“It’s even a greater problem in the many rural areas of our state where the available workforce is aging out and the younger ones are moving out,” Aldridge said. “Population growth, whether in these rural areas or in more economically developed areas, is a problem for Mississippi for now and the future in order to keep up and be prepared for increased economic growth that benefits our entire state.”

As state economic developers are successful in bringing a significant manufacturer or other type business to our state, it puts a hardship on our smaller businesses in retaining their better employees, Aldridge said.

“We’ve got to also focus on growing our citizenry or available workers at the same time we’re targeting the growth of good-paying jobs,” he said. “Mississippi is fortunate to see several rural small towns where young people are moving in and creating new businesses—thereby spurring economic growth for existing businesses as well.

“This trend of more young entrepreneurs is ever growing in Mississippi and in the years ahead our state will reap great benefit in all areas of the state. Many great entrepreneur programs are being created in our colleges as well as in high school helping advance this job creation and community growth. However, at the same time these new young entrepreneurs are no longer available as workers for other employers as in the past.”

With fewer and fewer skilled workers available, most of the available workforce are generally unskilled. However, small business has always been the number one entry level trainer of Mississippi’s and America’s workforce.  Aldridge said in spite of this ability, small business is finding fewer and fewer trainable unskilled workers even available.

But he is excited about an educational movement occurring in Mississippi that can significantly improve this skilled labor shortage, the expansion of CTE or “Career Technical Education” in middle and high schools, in community colleges, and through various trade groups. Educational leaders are working right now with the business community in trying to create new and relevant curriculum and courses that can supply the workforce needs of our businesses, large and small.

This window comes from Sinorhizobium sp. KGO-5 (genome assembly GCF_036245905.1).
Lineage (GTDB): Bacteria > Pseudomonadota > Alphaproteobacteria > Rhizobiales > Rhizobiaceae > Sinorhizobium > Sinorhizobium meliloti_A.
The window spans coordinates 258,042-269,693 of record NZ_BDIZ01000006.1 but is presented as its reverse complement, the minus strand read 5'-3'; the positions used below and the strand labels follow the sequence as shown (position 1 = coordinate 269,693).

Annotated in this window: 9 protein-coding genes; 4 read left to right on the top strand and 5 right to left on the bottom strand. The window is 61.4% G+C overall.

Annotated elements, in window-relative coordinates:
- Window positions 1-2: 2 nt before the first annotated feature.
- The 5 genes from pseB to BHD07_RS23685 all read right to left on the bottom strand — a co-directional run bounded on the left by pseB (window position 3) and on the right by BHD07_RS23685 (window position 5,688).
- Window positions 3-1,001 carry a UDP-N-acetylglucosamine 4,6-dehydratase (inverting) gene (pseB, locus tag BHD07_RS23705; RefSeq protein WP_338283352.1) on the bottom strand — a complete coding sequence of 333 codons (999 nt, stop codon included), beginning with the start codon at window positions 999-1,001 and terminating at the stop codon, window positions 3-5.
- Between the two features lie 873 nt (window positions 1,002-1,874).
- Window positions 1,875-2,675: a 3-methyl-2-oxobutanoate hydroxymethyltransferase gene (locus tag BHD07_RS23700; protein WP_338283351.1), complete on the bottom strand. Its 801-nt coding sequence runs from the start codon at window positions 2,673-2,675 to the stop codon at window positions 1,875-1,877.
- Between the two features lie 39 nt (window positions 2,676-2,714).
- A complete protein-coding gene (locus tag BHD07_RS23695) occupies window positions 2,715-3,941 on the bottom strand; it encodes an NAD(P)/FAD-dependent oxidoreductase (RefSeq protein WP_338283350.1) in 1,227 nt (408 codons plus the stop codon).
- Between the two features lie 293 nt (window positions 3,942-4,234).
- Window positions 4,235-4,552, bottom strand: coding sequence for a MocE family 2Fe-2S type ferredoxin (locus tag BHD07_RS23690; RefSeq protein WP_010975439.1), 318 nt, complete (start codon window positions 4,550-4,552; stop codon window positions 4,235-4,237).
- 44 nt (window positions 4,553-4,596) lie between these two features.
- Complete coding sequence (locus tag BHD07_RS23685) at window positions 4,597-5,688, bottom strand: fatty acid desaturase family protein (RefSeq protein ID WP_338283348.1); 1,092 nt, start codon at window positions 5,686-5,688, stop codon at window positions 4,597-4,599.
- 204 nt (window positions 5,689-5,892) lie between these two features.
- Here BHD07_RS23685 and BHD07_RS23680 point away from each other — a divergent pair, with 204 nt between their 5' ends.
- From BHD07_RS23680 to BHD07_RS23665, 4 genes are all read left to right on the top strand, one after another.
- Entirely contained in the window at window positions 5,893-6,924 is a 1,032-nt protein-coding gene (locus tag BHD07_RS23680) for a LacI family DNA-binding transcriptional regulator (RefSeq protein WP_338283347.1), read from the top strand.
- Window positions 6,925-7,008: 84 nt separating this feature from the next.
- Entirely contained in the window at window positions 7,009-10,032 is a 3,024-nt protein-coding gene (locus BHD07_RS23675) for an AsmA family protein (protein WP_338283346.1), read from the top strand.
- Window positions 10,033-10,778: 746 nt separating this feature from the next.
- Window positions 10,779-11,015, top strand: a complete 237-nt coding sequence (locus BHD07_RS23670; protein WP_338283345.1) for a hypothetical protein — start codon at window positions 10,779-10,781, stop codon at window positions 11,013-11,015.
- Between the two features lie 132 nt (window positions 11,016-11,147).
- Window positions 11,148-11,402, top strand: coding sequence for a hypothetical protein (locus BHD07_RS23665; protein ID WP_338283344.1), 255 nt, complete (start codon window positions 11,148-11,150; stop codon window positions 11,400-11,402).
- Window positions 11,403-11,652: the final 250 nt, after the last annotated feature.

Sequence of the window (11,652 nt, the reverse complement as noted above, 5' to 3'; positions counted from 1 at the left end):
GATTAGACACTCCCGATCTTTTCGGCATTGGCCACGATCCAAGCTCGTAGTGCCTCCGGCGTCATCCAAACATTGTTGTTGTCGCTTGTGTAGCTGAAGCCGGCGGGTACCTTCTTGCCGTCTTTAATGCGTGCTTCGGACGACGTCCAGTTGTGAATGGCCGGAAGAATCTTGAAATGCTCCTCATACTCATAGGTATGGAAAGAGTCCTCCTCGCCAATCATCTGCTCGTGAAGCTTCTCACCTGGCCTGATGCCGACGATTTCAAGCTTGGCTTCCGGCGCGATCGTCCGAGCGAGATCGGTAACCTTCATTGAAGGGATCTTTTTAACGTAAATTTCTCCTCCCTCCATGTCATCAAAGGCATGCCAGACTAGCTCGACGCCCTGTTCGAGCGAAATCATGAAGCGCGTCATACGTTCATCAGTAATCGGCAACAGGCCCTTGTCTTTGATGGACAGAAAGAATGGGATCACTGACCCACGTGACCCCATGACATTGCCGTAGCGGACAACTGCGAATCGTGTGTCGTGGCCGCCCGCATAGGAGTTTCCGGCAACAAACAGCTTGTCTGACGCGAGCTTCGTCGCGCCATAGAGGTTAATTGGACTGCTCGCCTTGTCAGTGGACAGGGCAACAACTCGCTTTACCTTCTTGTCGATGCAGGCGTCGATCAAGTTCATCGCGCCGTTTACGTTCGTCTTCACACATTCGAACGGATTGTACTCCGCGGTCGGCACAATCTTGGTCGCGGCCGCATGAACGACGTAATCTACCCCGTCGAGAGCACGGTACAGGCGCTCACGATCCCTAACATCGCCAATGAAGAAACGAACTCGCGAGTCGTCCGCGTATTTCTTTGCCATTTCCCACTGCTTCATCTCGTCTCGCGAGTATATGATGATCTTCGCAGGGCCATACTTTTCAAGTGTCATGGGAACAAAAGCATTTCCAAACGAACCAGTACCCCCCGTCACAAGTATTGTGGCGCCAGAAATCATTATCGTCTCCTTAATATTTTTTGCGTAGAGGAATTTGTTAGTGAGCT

“There’s not anything that can hold Mississippi’s economic future back if we’ll continue working together to solve these and other vital issues for the backbone of our economy and every community, small business and its employees,” Aldridge said.

People looking for a job or who need employees should take advantage of the services of the Mississippi Department of Employment Security (MDES).

“Our workforce technology data system, MS Works, enable the employer to be more competitive in seeking qualified candidates and the job seeker to be more selective in their career choice,” said Robert Freeman, area director, Twin Districts Workforce Area (TDWA) for MDES s. Employers can search for candidates in MS Works by registering at mdes.ms.gov.”

Freeman said the MDES staff in the WIN Job Centers have not noticed a significant impact from the low unemployment rate in being able to find workers for job listings.